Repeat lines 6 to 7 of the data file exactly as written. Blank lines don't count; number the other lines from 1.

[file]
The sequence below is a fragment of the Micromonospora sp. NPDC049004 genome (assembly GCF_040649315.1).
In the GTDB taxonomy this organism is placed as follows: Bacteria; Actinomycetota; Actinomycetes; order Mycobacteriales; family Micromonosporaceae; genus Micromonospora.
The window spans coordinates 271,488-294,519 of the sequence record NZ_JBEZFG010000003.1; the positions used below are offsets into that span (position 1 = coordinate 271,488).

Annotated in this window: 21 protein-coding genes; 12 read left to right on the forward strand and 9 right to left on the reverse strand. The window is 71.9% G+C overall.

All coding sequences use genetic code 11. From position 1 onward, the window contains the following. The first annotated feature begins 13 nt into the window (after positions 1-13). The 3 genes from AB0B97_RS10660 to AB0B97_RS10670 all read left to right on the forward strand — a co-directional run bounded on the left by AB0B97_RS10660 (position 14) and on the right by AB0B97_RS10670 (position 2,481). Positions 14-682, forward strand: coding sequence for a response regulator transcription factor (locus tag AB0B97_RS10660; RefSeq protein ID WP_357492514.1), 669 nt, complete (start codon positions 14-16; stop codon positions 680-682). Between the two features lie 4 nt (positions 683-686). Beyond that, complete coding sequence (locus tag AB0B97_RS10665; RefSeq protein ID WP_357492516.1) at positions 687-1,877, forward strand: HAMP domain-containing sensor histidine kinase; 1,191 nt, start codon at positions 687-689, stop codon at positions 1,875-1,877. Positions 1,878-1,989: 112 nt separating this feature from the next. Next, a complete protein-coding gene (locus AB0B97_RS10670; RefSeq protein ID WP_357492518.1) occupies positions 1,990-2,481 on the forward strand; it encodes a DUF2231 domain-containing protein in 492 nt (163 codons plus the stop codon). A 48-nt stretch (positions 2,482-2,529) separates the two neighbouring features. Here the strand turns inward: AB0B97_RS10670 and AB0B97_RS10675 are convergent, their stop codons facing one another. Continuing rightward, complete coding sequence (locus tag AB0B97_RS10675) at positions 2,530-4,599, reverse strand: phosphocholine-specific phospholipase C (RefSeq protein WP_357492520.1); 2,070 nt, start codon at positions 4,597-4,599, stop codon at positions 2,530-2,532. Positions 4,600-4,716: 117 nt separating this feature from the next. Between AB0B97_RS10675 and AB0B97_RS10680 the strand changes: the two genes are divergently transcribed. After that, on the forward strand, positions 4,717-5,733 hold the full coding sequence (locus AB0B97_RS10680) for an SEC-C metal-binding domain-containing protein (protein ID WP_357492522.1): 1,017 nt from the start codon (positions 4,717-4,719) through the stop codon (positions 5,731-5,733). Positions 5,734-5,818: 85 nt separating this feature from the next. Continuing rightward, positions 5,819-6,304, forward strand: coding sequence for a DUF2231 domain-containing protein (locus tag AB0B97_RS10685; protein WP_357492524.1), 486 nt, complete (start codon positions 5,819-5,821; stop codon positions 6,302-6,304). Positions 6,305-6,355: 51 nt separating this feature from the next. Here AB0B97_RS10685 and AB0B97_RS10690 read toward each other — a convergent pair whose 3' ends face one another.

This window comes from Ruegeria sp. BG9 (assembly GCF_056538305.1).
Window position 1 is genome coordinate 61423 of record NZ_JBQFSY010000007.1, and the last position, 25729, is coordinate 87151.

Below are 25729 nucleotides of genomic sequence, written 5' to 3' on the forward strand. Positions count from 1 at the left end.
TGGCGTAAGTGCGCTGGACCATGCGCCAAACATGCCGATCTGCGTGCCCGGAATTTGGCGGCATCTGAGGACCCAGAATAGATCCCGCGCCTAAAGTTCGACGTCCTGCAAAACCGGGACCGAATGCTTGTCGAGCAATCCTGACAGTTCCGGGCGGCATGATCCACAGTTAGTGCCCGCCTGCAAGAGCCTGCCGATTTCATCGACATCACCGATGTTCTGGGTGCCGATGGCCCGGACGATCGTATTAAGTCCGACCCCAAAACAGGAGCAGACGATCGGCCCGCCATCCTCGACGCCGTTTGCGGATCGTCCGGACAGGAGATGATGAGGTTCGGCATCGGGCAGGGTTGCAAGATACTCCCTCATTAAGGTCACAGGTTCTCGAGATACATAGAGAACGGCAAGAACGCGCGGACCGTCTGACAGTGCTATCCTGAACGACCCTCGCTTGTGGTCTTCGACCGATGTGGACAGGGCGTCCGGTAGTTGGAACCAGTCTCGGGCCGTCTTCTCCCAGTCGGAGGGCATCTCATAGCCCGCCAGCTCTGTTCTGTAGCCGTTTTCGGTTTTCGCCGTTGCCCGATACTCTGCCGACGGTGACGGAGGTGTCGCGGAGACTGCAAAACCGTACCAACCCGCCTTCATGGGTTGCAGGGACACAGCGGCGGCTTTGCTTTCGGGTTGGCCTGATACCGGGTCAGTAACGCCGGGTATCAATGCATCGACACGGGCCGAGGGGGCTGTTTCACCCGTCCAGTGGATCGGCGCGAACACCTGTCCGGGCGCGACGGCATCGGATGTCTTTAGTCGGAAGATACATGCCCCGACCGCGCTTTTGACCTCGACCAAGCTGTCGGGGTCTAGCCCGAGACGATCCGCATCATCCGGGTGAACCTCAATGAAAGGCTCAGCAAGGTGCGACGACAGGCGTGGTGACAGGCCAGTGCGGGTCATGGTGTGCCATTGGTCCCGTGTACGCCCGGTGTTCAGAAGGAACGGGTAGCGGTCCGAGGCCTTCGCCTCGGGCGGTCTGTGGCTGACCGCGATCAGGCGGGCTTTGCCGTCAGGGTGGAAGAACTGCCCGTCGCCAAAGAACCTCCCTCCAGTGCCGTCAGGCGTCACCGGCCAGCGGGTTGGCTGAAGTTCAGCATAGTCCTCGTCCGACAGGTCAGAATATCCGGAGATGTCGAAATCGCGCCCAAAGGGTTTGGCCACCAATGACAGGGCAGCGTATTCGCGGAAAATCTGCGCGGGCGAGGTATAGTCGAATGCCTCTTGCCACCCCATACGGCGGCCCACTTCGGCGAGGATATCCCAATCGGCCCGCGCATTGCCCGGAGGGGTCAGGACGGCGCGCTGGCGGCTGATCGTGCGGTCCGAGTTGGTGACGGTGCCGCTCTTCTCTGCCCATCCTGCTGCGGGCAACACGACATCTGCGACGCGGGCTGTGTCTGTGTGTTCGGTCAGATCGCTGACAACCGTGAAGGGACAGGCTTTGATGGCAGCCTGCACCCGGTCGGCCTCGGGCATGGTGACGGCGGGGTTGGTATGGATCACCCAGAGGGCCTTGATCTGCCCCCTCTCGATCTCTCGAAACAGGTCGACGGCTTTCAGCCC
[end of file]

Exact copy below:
This window comes from Ruegeria sp. BG9 (assembly GCF_056538305.1).
Window position 1 is genome coordinate 61423 of record NZ_JBQFSY010000007.1, and the last position, 25729, is coordinate 87151.